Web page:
A long time ago (OK: 1917, if you want to be precise), in a galaxy far, far away (well, yes: Minehead in Somerset, if you must be a pedant) . . . Arthur Charles Clarke was born, and the way the world perceived the music of Richard Strauss was about to change forever.
Those of you of a mathematical bent will have done some quick mental subtraction and worked out that Clarke would have been ninety-nine this year. Quite correct. Have a biscuit.
Some further work will lead you to the conclusion that, as ninety-nine plus one equals one hundred, next year must be the centenary of the birth of the most influential British SF writer since Wells. So it is, and we have plans, so we hope you’ll forgive us keeping our editorial powder dry on this occasion and simply saying:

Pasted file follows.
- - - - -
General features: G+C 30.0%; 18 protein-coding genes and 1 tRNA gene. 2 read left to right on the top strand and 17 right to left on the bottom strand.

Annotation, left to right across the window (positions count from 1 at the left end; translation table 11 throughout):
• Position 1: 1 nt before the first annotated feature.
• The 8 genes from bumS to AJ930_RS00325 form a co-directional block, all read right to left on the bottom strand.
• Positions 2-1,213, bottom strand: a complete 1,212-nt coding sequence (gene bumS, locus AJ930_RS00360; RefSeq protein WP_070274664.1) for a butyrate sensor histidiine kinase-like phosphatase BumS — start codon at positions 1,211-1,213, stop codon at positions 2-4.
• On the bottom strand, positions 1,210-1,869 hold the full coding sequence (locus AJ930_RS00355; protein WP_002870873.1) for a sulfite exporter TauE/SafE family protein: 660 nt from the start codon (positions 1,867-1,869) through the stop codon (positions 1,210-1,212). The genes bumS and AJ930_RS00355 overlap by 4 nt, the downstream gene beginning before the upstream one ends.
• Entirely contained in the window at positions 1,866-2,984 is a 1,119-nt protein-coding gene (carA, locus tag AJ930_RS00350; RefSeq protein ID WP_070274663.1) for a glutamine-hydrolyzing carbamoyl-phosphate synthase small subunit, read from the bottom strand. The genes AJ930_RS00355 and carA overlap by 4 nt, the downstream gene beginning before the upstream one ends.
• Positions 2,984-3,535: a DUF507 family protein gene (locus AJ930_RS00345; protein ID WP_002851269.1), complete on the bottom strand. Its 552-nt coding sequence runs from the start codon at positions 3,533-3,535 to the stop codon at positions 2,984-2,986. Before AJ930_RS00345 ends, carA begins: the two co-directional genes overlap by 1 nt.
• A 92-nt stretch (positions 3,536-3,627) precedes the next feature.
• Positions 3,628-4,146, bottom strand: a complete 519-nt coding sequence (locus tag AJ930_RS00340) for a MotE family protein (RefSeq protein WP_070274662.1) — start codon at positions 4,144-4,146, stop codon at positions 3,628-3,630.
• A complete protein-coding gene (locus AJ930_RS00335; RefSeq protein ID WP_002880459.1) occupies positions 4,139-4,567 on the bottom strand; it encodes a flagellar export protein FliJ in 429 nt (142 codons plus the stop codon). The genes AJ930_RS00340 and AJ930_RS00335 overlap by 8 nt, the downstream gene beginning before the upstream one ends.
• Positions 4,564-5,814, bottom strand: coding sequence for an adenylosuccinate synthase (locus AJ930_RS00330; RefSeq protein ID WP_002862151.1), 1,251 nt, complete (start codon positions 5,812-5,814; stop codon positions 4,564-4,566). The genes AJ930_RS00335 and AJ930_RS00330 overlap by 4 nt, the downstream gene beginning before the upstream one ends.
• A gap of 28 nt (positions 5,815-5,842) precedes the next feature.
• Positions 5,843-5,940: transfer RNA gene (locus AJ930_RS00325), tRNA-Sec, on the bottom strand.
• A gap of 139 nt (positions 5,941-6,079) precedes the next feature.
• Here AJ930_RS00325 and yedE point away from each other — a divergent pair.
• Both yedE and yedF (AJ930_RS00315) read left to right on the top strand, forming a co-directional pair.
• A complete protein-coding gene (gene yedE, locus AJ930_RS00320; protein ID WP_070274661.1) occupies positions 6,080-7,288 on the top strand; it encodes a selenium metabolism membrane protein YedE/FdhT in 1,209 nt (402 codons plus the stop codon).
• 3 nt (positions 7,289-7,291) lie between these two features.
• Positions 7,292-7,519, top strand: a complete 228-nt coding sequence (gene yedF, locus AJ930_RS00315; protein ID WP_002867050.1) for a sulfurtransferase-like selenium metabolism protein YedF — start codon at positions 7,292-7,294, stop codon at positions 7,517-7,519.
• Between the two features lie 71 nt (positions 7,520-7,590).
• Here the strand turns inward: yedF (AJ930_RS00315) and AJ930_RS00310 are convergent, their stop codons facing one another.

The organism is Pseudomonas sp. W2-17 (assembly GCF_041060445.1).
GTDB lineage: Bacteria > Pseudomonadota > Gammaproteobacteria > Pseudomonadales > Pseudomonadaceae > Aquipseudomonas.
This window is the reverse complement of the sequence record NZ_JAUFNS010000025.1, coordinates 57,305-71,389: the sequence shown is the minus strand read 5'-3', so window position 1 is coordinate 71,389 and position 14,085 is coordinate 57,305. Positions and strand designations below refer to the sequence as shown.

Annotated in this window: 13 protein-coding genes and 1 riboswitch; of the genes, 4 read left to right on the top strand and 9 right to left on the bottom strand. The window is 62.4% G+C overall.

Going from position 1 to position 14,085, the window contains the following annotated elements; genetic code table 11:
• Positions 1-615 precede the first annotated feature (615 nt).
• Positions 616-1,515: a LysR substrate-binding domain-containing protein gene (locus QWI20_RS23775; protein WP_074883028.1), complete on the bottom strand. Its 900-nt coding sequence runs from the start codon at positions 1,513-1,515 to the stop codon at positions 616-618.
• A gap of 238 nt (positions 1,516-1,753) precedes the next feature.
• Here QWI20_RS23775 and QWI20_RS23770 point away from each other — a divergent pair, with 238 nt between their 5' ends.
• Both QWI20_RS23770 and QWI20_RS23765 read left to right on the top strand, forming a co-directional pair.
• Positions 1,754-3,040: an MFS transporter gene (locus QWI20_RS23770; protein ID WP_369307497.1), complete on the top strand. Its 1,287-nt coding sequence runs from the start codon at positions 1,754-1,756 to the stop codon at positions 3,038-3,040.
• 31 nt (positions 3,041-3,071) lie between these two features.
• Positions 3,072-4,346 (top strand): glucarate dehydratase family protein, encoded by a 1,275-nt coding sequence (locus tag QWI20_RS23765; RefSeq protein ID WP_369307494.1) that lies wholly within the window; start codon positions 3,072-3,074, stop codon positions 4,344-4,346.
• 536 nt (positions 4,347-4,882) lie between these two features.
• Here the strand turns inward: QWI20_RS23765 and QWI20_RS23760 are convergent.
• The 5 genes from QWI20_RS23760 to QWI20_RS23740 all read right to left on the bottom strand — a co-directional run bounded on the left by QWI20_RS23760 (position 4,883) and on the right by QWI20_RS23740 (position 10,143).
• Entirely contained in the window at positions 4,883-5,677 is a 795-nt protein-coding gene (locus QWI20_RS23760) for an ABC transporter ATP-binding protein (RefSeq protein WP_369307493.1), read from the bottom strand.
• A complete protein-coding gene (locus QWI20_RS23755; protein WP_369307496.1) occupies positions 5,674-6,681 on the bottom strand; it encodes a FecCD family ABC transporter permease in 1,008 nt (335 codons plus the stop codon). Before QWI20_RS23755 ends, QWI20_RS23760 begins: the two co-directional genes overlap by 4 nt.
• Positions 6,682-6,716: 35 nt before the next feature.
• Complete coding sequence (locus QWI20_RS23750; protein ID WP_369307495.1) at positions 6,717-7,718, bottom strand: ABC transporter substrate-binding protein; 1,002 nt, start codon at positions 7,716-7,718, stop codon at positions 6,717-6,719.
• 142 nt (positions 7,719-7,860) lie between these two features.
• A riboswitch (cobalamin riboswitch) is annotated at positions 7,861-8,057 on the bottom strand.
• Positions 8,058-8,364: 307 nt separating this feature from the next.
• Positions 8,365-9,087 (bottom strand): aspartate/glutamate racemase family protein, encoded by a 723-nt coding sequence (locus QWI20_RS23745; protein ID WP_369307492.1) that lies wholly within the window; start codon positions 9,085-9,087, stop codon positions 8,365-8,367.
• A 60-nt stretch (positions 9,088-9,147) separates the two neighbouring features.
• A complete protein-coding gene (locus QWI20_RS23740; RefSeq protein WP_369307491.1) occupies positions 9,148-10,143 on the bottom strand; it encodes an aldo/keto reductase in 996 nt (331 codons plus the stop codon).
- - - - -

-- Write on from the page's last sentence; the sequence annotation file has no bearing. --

So: would you like to explore the works of Arthur C. Clarke? (insert suitably withering insult here if your repsonse is ‘no’)
Of course you would! Then we recommend beginning with his SF Masterworks:
and then moving on to some Gateway Essentials:
And, although we haven’t made it an Essential, we also heartily recommend The Collected Stories of Arthur C. Clarke. Clarke was at his best in the short form, delivering brilliant idea after brilliant idea, as often as not with a masterful twist in the tail to end with. Go read ‘The Star’ or ‘The Nine Billion Names of God’ and tell us that we’re wrong.